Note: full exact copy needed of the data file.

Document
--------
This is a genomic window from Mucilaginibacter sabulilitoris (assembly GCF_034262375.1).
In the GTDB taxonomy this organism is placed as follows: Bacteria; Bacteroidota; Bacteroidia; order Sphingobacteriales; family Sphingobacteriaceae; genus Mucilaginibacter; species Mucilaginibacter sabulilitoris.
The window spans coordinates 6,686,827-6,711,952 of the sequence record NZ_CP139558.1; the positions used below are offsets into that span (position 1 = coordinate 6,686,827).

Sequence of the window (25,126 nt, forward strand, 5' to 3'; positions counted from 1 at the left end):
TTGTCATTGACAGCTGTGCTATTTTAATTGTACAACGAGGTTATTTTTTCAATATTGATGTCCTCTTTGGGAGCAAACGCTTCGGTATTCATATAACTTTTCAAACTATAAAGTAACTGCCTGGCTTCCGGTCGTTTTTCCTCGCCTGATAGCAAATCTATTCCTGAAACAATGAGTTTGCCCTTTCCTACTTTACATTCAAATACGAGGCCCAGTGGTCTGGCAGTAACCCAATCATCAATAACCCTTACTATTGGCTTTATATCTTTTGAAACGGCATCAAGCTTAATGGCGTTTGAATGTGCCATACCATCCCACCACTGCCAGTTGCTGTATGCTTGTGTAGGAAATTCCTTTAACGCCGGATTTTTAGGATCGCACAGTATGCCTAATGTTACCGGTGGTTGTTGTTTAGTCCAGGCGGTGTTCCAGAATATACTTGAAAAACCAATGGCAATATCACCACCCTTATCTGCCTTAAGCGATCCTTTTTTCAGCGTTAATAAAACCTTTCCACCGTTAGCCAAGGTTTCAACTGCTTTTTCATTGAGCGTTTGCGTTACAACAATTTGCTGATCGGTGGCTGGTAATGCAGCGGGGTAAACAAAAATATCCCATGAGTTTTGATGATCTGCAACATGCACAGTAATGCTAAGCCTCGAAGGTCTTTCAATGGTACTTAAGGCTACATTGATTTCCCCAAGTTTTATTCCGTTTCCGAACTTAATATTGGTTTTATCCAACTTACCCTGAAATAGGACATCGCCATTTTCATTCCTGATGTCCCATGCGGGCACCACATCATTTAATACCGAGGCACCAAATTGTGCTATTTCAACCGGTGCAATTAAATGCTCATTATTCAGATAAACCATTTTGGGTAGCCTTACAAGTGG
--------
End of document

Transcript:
This is a genomic window from Mucilaginibacter sabulilitoris (assembly GCF_034262375.1).
In the GTDB taxonomy this organism is placed as follows: Bacteria; Bacteroidota; Bacteroidia; order Sphingobacteriales; family Sphingobacteriaceae; genus Mucilaginibacter; species Mucilaginibacter sabulilitoris.
The window spans coordinates 6,686,827-6,711,952 of the sequence record NZ_CP139558.1; the positions used below are offsets into that span (position 1 = coordinate 6,686,827).

Sequence of the window (25,126 nt, forward strand, 5' to 3'; positions counted from 1 at the left end):
TTGTCATTGACAGCTGTGCTATTTTAATTGTACAACGAGGTTATTTTTTCAATATTGATGTCCTCTTTGGGAGCAAACGCTTCGGTATTCATATAACTTTTCAAACTATAAAGTAACTGCCTGGCTTCCGGTCGTTTTTCCTCGCCTGATAGCAAATCTATTCCTGAAACAATGAGTTTGCCCTTTCCTACTTTACATTCAAATACGAGGCCCAGTGGTCTGGCAGTAACCCAATCATCAATAACCCTTACTATTGGCTTTATATCTTTTGAAACGGCATCAAGCTTAATGGCGTTTGAATGTGCCATACCATCCCACCACTGCCAGTTGCTGTATGCTTGTGTAGGAAATTCCTTTAACGCCGGATTTTTAGGATCGCACAGTATGCCTAATGTTACCGGTGGTTGTTGTTTAGTCCAGGCGGTGTTCCAGAATATACTTGAAAAACCAATGGCAATATCACCACCCTTATCTGCCTTAAGCGATCCTTTTTTCAGCGTTAATAAAACCTTTCCACCGTTAGCCAAGGTTTCAACTGCTTTTTCATTGAGCGTTTGCGTTACAACAATTTGCTGATCGGTGGCTGGTAATGCAGCGGGGTAAACAAAAATATCCCATGAGTTTTGATGATCTGCAACATGCACAGTAATGCTAAGCCTCGAAGGTCTTTCAATGGTACTTAAGGCTACATTGATTTCCCCAAGTTTTATTCCGTTTCCGAACTTAATATTGGTTTTATCCAACTTACCCTGAAATAGGACATCGCCATTTTCATTCCTGATGTCCCATGCGGGCACCACATCATTTAATACCGAGGCACCAAATTGTGCTATTTCAACCGGTGCAATTAAATGCTCATTATTCAGATAAACCATTTTGGGTAGCCTTACAAGTGG